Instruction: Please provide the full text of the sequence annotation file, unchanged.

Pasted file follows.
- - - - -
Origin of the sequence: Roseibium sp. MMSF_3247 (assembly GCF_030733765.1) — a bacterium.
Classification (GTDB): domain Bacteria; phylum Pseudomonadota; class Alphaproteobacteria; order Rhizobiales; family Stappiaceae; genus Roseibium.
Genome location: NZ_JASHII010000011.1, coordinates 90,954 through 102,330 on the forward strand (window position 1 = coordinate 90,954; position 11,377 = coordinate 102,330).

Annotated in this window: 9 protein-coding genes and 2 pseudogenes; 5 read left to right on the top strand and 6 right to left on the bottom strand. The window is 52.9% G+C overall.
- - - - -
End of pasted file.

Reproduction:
Origin of the sequence: Roseibium sp. MMSF_3247 (assembly GCF_030733765.1) — a bacterium.
Classification (GTDB): domain Bacteria; phylum Pseudomonadota; class Alphaproteobacteria; order Rhizobiales; family Stappiaceae; genus Roseibium.
Genome location: NZ_JASHII010000011.1, coordinates 90,954 through 102,330 on the forward strand (window position 1 = coordinate 90,954; position 11,377 = coordinate 102,330).

Annotated in this window: 9 protein-coding genes and 2 pseudogenes; 5 read left to right on the top strand and 6 right to left on the bottom strand. The window is 52.9% G+C overall.